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- Category: B
- Date Added: 11/06/2004
- Local Authority: North Lanarkshire
- Planning Authority: North Lanarkshire
- Burgh: Coatbridge
National Grid Reference
- NGR: NS 73054 65087
- Coordinates: 273054, 665087
1870-72 wrought iron parallel lattice truss railway bridge. Flat lattice members with decorative bosses over rivets. Wrought iron deck. Ashlar sandstone abutments and piers with long and short quoins.
NORTH SECTION (OVER WEST CANAL STREET) Wrought iron parallel plate girders with cast iron baluster panels decorated with ovals and circles
Statement of Special Interest
NOTES: Along with the other railway bridge adjacent to Main Street (see separate listing), this bridge forms a gateway to the town centre and is one of the defining elements of the urban and industrial landscape of Coatbridge. Railways were particularly
important to the coal and iron industries around Coatbridge, which came to be known as 'The Crewe of the North'.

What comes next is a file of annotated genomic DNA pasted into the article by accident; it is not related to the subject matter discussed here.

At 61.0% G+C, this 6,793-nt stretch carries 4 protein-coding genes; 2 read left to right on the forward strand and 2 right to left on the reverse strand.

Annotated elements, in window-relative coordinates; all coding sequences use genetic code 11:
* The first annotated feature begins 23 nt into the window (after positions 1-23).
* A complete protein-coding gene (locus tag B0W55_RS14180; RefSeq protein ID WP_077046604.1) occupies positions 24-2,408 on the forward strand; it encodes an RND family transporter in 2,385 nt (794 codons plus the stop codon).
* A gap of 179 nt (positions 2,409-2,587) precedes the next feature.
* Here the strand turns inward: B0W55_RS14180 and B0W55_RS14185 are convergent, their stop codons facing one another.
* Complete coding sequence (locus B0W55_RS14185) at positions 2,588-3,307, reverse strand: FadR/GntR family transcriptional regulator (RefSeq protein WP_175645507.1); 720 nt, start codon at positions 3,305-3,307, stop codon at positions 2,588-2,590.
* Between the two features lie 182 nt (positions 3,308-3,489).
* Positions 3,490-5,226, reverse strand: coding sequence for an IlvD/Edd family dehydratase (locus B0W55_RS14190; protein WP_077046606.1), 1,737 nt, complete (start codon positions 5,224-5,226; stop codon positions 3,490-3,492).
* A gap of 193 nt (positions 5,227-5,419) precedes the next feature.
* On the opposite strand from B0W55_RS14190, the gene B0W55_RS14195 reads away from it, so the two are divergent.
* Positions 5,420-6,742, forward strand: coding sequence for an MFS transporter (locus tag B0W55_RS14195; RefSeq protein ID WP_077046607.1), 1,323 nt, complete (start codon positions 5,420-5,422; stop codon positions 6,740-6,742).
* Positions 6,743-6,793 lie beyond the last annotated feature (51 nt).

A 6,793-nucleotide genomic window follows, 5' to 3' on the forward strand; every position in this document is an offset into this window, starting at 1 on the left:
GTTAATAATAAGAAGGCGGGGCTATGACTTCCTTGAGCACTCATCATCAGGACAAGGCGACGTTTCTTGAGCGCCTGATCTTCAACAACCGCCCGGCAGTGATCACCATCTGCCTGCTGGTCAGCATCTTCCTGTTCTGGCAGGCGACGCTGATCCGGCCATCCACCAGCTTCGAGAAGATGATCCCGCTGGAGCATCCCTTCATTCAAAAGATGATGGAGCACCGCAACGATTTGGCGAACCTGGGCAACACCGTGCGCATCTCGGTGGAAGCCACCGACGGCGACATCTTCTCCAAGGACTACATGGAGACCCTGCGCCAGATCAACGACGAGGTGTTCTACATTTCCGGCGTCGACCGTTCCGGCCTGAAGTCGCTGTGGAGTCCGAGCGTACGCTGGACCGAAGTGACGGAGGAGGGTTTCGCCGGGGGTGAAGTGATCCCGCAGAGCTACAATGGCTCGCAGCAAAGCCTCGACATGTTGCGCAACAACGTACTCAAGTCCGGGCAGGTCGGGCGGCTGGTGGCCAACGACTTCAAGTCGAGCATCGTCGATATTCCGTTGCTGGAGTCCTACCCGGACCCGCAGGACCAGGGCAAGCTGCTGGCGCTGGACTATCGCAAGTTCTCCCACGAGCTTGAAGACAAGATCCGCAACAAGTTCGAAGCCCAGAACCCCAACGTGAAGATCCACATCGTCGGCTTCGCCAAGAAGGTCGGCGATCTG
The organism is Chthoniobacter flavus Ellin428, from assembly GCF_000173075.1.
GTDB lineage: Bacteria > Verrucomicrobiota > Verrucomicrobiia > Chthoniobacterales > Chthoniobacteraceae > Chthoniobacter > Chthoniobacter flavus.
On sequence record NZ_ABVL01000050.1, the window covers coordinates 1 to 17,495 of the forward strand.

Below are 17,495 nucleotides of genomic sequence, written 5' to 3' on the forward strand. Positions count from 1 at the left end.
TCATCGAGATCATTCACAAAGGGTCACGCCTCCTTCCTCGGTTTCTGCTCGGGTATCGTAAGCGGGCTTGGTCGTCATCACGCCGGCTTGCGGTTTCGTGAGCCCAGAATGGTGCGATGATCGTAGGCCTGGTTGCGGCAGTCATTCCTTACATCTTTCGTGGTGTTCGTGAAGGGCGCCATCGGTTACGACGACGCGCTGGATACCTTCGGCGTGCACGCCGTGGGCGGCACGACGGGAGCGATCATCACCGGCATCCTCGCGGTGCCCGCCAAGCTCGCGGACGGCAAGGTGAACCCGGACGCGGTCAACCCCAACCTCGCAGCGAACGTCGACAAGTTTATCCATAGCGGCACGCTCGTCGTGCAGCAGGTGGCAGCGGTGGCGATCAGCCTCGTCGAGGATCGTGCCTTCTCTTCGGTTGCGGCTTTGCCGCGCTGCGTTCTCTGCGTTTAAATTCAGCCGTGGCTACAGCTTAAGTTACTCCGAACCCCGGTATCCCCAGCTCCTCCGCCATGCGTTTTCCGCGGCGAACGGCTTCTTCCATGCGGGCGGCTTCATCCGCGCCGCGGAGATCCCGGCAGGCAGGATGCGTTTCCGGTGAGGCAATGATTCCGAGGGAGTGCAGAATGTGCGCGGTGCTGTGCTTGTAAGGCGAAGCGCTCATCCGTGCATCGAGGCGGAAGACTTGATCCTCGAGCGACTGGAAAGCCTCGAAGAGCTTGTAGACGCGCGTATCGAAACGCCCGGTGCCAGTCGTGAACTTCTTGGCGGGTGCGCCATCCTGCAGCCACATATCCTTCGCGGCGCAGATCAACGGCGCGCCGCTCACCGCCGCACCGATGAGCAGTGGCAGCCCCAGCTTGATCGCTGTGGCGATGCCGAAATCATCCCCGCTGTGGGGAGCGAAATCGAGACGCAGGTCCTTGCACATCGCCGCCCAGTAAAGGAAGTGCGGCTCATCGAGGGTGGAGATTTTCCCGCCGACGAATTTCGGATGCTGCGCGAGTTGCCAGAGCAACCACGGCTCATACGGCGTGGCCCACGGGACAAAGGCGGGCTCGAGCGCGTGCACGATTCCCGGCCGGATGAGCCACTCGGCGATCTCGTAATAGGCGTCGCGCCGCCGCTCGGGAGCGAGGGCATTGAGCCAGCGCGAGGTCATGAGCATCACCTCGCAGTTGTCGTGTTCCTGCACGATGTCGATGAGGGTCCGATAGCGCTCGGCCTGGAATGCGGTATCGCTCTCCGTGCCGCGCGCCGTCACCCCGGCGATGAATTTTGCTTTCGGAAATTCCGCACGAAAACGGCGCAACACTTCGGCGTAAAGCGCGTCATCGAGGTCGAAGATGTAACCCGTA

This bridge replaced a dangerous level crossing over the Monkland canal. The nearby Whitelaw Fountain was erected in honour of Alexander Whitelaw for arranging the elevation of the railway from the road. The Monkland and Kirkintilloch railway was built to transport coal to the Forth and Clyde Canal and opened in 1826. In the 1865 amalgamation this became part of the North British Railway.
The Northern section of the bridge over West Canal Street may have been rebuilt as the street was widened in 1898 to allow access to the new Caledonian Railway Station. It appears that a new Coatbridge station was built immediately to the East of the North end of the bridge around the same time as the bridge.
The goods station was to the South of Bank St. An early photograph show substantial stone terminals at the ends of the main trusses. These were removed at some time during the 20th century.
REFERENCES: AIRDRIE AND COATBRIDGE ADVERTISER 14/5/1870, 14/5/1898, 15/10/1904. Monklands Library Services Department MONKLANDS: AN INTRODUCTION TO THE
HISTORY OF THE DISTRICT, (1980) P.40. Drummond and Smith, COATBRIDGE: THREE CENTURIES OF CHANGE (1984) p.25.
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